In this unique position you are an extremely important contribution to the general happiness of the entire thoughtbot team, and directly contribute to the success of our company on a daily basis.
We are looking for someone who displays the following:
As the Boston Office Manager, you will:
Plus, but not required:
We aren’t looking for someone who is eventually hoping to be a programmer or designer, however ability to use a computer and the navigate internet effectively is a must.
This full-time position will have a competitive salary, that will depend on experience, and exceptional benefits, which include unlimited time off and 100% of medical premiums paid. If you know someone who might be interested in this position, please forward this along to them or have them email their cover letter and resume to email@example.com
Skillshare, a community marketplace for classes, has announced a series of tech classes in Boston from October 10th to the beginning of November.
thoughtbot is participating with three new low-cost, introductory evening classes, in contrast to our full-day, intensive workshops that we’ve been giving for more than four years.
Greenhorn Connect is participating with $500 worth of scholarships for high school and college students. To qualify, students must live in the Boston area and forward their Skillshare confirmation emails to Akaash Achreja. You will receive $10 sponsorship back via Paypal.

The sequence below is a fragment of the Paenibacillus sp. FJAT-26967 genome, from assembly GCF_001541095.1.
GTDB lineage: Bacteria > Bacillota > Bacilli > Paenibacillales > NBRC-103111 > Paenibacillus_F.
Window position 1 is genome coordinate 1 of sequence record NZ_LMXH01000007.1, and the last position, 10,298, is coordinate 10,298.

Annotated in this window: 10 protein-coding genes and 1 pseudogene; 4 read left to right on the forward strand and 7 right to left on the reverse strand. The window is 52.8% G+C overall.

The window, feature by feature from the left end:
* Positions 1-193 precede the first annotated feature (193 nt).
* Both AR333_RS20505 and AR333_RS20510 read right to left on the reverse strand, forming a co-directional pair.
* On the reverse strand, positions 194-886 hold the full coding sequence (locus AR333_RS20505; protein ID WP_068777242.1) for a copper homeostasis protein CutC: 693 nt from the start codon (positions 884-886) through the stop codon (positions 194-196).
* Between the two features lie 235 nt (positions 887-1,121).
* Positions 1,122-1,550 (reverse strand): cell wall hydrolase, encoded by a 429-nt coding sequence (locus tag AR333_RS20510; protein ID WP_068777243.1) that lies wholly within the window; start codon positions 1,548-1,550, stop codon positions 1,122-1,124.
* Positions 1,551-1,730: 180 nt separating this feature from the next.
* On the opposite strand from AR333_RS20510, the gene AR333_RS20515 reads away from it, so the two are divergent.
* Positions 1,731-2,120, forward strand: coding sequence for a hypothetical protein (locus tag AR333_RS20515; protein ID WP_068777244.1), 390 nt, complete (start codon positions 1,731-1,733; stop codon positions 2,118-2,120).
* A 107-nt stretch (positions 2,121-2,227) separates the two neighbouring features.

Designing, Developing, and Launching a Successful Web Application | Wednesday, October 10th | 7-8:30 p.m. | thoughtbot office | Chad Pytel | Non-technical students will learn the process of building a working web application.
Introduction to Ruby | Monday, October 15th | 7-9 p.m. | thoughtbot office | Matt Mongeau | Students will learn Ruby language syntax, how to write Ruby objects, and how objects interact with one another.
Introduction to Ruby on Rails | Wednesday, November 7th | 7-9 p.m. | thoughtbot office | Chad Pytel | Students will learn the basics of the Ruby on Rails web application framework.
Photoshop Quickstart for Beginners | Monday, October 15th | 7-9 p.m. | Workbar Boston | Gayle Rosen | Students will get a hands-on introduction to the photo editing software.
Technical Decision-Making for Non-Technical Founders | Monday, October 15th | 5-6:30 p.m. | Harvard Innovation Lab | Brandon Liu | Non-technical students will learn the most important web technologies.
Illustrator Quickstart for Beginners | Monday, November 5th | 7-9 p.m. | Workbar Boston | Gayle Rosen | Students will be learn the basics of Adobe Illustrator.
UX Research for the Web and Applications | Thursday, November 8th | 6-8 p.m. | Workbar Boston | Danielle Nordin | Students will learn to connect with users when building web or mobile applications.